BHP, working through its Supplier Innovation Program, is to start trialling a new laser cleaner to remove surface corrosion and prepare metal surfaces for repainting to ensure protection from the elements at its jointly owned Hay Point Coal Terminal operations in Queensland, Australia.
Traditionally pressurised blasting using water or sand has been used for this process.
As part of BHP’s Supplier Innovation Program, a challenge was launched with businesses in the Australian Mining Equipment, Technology and Services (METS) sector to propose alternatives to pressure blasting that would achieve the same results, but reduce risk to personnel from exposure to high pressure and noise, and minimise waste, which currently requires careful management.
Perth, Western Australia-based joint venture Laser Technologies was selected following a competitive proposal and evaluation process to trial a hand-held 1 kW fibre laser, capable of removing old paint and surface corrosion from metal surfaces to a depth of 6 mm, and burning the waste product into harmless vapour.
The Supplier Innovation Program was launched in Australia in 2020 as part of a A$450 million ($330 million) commitment made by BHP to increase support and engagement with METS sector businesses.
The program models a similar initiative that has been running with for the past decade to address business challenges at BHP’s Escondida operations in Chile.
Under the terms of the program, participating businesses are permitted to retain the intellectual property for their designs, enabling them to further commercialise their new products following successful pilot trials with BHP.
In its 2021 financial year, BHP launched eight challenges across its Minerals Australia operations, and plans to establish another 20 challenges this financial year.
Bevan Gostelow, Maintenance Manager at Hay Point for BHP Mitsubishi Alliance, said the Laser Technologies laser cleaner had the potential to be “a real game changer” for industry because of the reduction of risks to personnel and reduced environmental impact.
“High-pressure blasting has been effective in asset integrity maintenance for many years, but the process requires a lot of controls to ensure the safety of our people doing the work, and to prevent the spread of the waste product to protect our environment,’’ Gostelow said.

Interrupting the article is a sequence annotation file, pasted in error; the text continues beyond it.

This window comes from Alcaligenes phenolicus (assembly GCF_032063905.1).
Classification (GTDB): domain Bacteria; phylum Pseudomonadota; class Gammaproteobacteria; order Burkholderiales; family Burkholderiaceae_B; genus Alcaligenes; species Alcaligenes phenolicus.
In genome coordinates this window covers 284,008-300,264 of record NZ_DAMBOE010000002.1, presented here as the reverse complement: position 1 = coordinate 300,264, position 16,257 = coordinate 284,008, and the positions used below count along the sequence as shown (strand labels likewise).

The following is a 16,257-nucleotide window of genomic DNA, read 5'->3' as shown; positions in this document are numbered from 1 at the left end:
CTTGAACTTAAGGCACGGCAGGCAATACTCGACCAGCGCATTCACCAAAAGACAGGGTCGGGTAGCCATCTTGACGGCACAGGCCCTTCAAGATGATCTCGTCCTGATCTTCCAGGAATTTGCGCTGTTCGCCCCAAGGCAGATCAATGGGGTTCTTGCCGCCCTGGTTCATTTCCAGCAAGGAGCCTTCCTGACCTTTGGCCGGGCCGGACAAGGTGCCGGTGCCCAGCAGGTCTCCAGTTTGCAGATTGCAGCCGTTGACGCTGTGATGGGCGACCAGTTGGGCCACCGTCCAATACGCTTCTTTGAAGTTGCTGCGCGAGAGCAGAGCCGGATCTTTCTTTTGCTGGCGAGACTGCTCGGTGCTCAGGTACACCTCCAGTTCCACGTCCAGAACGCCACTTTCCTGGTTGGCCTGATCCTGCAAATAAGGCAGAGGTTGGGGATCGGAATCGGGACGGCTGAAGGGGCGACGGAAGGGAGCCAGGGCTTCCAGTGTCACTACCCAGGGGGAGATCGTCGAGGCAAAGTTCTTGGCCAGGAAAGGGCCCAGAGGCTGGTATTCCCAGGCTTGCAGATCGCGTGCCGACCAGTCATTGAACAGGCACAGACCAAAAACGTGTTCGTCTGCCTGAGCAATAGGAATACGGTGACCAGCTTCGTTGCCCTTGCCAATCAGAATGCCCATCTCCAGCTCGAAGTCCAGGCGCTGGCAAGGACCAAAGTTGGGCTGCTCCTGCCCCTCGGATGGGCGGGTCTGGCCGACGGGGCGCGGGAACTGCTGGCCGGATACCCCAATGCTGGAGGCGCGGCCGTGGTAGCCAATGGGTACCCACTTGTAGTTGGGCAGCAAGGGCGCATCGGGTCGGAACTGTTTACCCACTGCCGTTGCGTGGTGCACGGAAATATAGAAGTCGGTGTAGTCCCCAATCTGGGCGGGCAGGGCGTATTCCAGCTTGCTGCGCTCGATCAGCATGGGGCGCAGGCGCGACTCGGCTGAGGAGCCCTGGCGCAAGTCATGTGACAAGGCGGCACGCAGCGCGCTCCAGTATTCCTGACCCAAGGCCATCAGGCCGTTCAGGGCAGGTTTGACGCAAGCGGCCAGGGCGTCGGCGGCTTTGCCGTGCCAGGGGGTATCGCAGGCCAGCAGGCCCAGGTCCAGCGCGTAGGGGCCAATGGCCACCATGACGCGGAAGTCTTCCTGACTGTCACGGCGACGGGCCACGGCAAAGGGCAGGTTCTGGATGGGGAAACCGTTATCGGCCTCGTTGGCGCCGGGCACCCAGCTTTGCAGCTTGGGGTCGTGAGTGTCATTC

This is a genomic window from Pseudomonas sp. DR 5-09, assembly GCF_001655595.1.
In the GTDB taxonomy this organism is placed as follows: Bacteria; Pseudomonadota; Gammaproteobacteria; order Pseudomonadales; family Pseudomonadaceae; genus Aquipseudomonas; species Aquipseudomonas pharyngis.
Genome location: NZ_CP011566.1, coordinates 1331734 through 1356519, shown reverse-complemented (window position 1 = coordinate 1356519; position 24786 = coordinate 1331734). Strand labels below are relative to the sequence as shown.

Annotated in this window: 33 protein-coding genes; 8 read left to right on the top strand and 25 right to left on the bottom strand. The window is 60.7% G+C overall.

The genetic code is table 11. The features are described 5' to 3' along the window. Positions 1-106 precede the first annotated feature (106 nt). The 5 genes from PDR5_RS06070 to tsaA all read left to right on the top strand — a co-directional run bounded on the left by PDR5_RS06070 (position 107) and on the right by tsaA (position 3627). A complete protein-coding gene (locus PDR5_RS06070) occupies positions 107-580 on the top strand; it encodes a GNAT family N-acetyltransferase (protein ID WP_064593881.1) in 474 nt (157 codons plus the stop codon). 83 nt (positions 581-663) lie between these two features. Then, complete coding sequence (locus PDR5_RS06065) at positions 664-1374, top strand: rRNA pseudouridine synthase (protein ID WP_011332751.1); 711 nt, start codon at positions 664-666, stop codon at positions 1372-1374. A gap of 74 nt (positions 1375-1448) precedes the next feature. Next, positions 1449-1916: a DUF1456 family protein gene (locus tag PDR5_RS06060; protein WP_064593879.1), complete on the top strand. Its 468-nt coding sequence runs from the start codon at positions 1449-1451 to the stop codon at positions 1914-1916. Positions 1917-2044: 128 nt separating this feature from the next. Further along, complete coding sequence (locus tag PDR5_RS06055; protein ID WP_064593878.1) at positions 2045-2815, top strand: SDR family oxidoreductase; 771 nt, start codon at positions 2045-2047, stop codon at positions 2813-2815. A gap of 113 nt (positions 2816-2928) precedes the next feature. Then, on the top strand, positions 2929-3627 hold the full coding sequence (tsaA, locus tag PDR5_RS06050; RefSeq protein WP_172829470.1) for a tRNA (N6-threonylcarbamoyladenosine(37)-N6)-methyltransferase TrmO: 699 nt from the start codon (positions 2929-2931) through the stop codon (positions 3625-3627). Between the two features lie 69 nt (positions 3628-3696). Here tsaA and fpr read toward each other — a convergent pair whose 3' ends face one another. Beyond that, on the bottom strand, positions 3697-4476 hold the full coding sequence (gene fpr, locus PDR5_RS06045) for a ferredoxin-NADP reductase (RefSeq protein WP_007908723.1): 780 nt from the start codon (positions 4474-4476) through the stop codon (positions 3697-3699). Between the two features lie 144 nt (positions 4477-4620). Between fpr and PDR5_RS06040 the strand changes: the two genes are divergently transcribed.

“The laser cleaner is safe, quiet and easy to use and will not require all of the scaffolding and shrouding to catch waste product, because it is all burned off at the laser head.”
Brendan Tritton, one of two Directors at Laser Technologies, said having the opportunity to present their product to BHP through the Supplier Innovation Program was a “foot in the door that was worth its weight in gold”.
“We have participated in a few innovation programs in the past, but the BHP program has been by far the most effective,” Tritton said. “The team at BHP were really clear about their objectives for this challenge from the start, and that made it easier for us to develop a suitable proposal.
“I think it’s brave of BHP to be running a program that invests in METS businesses because there is the element of risk and reward when you trial new products and technologies.”
James Agar, BHP Group Procurement Officer, said the identification of Laser Technologies for this challenge was the perfect example of what the Supplier Innovation Program was designed to achieve.
“The Suppler Innovation Program was designed to provide Australian METS businesses with opportunities to showcase the new ideas and technologies they are developing, while helping BHP challenge what is possible to improve safety and performance at our operations,’’ he said.